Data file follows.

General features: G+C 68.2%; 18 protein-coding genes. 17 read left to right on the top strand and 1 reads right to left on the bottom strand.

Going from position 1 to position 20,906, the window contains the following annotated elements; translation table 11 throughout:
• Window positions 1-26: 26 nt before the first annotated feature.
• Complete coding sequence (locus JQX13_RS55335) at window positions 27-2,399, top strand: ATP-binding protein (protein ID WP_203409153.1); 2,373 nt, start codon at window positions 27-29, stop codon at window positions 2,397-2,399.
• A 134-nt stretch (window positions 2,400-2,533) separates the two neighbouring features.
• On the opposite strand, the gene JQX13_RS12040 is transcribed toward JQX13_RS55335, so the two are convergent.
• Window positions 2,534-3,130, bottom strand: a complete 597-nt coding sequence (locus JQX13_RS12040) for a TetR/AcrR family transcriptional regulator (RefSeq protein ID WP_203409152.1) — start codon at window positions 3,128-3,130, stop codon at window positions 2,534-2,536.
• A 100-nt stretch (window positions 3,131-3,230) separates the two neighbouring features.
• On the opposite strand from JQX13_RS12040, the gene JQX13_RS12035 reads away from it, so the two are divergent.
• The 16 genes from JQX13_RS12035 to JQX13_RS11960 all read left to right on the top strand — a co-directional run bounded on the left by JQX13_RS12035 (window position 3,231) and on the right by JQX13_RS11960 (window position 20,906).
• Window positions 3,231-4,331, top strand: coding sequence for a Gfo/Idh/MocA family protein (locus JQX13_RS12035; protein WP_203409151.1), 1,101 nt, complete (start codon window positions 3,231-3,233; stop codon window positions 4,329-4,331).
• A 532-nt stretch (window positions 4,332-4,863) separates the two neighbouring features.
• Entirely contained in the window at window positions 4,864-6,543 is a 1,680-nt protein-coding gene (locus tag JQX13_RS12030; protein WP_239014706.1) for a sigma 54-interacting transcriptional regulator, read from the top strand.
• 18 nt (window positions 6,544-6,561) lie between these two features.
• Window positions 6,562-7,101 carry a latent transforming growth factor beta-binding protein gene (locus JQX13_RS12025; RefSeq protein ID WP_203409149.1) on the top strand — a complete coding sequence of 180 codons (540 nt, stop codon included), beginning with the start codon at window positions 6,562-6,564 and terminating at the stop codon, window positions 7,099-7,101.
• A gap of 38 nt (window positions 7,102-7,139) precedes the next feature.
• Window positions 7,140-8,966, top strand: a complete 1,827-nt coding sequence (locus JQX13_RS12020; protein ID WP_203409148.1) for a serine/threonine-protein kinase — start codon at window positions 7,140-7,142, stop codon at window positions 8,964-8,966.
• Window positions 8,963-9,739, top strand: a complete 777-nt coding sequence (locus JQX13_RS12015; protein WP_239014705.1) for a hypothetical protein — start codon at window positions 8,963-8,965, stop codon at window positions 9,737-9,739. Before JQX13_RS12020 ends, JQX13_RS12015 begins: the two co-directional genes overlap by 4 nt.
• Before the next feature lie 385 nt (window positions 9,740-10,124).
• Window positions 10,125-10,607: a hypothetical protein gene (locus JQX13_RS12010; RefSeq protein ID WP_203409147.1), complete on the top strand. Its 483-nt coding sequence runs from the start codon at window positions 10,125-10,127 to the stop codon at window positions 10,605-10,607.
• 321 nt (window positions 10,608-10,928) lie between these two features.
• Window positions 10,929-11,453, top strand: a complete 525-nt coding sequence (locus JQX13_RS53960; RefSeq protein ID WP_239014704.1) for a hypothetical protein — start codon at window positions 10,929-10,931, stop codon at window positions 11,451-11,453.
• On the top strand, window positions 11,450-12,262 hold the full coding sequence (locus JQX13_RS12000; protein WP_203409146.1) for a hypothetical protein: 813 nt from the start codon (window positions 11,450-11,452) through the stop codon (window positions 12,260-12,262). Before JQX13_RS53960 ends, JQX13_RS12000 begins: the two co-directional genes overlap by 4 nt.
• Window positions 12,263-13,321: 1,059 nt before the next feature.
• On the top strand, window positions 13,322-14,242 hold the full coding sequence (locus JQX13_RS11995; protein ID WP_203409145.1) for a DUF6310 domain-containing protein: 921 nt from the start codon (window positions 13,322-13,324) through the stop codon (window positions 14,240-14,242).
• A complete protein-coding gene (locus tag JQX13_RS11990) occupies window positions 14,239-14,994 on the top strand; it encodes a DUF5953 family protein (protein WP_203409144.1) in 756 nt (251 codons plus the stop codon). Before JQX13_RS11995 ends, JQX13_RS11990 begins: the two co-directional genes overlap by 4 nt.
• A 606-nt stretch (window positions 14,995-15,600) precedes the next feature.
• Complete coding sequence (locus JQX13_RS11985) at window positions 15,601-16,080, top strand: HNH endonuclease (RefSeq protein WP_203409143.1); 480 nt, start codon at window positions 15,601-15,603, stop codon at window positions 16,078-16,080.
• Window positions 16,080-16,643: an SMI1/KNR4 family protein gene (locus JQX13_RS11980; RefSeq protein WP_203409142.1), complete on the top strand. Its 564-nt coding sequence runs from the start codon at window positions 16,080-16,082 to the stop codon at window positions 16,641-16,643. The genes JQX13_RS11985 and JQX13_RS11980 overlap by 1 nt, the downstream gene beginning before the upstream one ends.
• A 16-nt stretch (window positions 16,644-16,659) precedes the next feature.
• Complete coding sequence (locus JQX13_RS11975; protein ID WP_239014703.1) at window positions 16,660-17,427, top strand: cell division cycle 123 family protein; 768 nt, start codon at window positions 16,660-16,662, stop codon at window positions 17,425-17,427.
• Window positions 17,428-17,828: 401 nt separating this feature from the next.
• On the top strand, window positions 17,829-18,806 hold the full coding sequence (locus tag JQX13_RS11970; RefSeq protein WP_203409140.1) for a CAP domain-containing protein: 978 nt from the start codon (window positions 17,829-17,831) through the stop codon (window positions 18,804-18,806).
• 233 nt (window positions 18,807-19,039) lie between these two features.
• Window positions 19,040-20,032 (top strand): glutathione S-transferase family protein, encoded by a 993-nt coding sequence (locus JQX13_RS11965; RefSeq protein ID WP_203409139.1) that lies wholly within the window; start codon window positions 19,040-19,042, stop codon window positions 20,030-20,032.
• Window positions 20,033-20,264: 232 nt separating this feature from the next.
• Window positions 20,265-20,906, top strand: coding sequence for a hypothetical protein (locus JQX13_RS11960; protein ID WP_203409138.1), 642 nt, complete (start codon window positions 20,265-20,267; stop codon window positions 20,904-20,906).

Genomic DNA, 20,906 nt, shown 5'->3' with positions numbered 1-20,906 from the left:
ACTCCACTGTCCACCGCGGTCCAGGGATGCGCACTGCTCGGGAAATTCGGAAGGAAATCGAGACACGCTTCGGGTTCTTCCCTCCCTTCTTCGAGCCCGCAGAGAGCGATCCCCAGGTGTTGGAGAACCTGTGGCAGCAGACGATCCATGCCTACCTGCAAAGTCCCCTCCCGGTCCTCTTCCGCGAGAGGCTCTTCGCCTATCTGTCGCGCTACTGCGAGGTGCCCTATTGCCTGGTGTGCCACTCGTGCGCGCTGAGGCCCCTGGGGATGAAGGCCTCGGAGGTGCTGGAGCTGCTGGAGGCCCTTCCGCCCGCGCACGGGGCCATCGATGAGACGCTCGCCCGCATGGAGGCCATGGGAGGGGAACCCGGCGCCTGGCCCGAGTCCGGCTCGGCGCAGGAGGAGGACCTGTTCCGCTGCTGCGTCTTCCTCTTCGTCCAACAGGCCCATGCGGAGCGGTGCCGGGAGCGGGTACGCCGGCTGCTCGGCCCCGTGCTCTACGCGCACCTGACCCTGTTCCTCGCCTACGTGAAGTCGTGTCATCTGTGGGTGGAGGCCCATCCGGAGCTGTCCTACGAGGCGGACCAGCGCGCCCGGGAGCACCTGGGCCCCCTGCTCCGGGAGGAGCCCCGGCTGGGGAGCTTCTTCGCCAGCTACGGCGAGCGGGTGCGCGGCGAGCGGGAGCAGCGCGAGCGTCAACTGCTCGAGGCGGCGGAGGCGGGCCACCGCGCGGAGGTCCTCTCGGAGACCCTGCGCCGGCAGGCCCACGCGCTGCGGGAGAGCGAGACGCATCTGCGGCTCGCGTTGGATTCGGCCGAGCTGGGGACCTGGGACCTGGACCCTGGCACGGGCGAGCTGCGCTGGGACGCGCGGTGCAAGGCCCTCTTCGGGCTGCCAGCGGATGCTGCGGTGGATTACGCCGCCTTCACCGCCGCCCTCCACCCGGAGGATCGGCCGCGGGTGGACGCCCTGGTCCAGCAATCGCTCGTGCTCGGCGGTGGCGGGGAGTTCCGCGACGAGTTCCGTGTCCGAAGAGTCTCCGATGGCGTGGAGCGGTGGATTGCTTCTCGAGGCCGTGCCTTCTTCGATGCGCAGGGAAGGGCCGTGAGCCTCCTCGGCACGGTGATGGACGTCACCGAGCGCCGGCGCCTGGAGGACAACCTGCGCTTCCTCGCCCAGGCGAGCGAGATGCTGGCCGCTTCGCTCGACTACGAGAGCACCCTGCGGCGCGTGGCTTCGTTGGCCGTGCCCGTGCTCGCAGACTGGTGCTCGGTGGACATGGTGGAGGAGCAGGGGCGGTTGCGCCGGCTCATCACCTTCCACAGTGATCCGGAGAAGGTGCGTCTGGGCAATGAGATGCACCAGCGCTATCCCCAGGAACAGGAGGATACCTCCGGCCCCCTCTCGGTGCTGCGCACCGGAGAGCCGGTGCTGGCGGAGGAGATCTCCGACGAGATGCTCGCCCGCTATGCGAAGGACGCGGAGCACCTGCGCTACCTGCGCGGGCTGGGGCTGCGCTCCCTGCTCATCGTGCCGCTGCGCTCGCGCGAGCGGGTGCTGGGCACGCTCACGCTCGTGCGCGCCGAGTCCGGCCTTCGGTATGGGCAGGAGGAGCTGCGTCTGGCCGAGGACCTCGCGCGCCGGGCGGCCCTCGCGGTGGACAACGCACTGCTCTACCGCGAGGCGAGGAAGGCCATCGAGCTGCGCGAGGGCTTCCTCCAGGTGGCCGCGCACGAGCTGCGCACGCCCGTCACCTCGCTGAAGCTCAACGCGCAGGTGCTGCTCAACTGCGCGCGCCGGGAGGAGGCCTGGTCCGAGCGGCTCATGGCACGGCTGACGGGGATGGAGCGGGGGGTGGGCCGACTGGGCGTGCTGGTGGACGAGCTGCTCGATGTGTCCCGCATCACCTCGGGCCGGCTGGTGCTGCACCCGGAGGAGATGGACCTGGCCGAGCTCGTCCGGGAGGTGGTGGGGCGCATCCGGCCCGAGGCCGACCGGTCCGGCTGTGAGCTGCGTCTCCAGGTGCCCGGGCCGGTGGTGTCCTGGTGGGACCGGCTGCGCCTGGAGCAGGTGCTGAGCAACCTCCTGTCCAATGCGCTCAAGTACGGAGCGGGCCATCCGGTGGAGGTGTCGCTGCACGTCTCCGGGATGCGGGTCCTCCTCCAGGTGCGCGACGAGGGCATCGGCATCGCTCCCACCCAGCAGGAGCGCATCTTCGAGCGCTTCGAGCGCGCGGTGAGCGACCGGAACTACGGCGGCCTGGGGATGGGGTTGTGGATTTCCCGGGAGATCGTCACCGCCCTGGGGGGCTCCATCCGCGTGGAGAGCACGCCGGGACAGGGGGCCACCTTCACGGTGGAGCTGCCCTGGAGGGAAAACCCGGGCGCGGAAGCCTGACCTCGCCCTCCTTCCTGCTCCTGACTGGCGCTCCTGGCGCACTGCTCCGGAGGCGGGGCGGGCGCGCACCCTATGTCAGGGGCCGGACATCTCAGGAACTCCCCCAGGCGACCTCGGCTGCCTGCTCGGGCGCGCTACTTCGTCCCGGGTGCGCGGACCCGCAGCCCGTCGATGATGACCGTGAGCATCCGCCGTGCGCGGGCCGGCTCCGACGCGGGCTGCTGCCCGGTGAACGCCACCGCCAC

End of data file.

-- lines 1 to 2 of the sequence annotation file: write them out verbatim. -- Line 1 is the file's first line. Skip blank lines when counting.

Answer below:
General features: G+C 68.2%; 18 protein-coding genes. 17 read left to right on the top strand and 1 reads right to left on the bottom strand.

Going from position 1 to position 20,906, the window contains the following annotated elements; translation table 11 throughout: